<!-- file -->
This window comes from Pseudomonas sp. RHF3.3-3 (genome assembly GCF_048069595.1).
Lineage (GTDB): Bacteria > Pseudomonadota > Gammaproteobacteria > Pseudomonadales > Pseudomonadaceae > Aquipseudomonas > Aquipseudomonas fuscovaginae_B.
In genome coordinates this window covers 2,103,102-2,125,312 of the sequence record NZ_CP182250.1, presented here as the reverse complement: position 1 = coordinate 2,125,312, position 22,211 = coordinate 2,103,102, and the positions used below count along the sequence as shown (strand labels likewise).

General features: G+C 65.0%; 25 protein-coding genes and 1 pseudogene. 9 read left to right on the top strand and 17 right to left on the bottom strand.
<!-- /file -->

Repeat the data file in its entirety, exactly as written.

This window comes from Pseudomonas sp. RHF3.3-3 (genome assembly GCF_048069595.1).
Lineage (GTDB): Bacteria > Pseudomonadota > Gammaproteobacteria > Pseudomonadales > Pseudomonadaceae > Aquipseudomonas > Aquipseudomonas fuscovaginae_B.
In genome coordinates this window covers 2,103,102-2,125,312 of the sequence record NZ_CP182250.1, presented here as the reverse complement: position 1 = coordinate 2,125,312, position 22,211 = coordinate 2,103,102, and the positions used below count along the sequence as shown (strand labels likewise).

General features: G+C 65.0%; 25 protein-coding genes and 1 pseudogene. 9 read left to right on the top strand and 17 right to left on the bottom strand.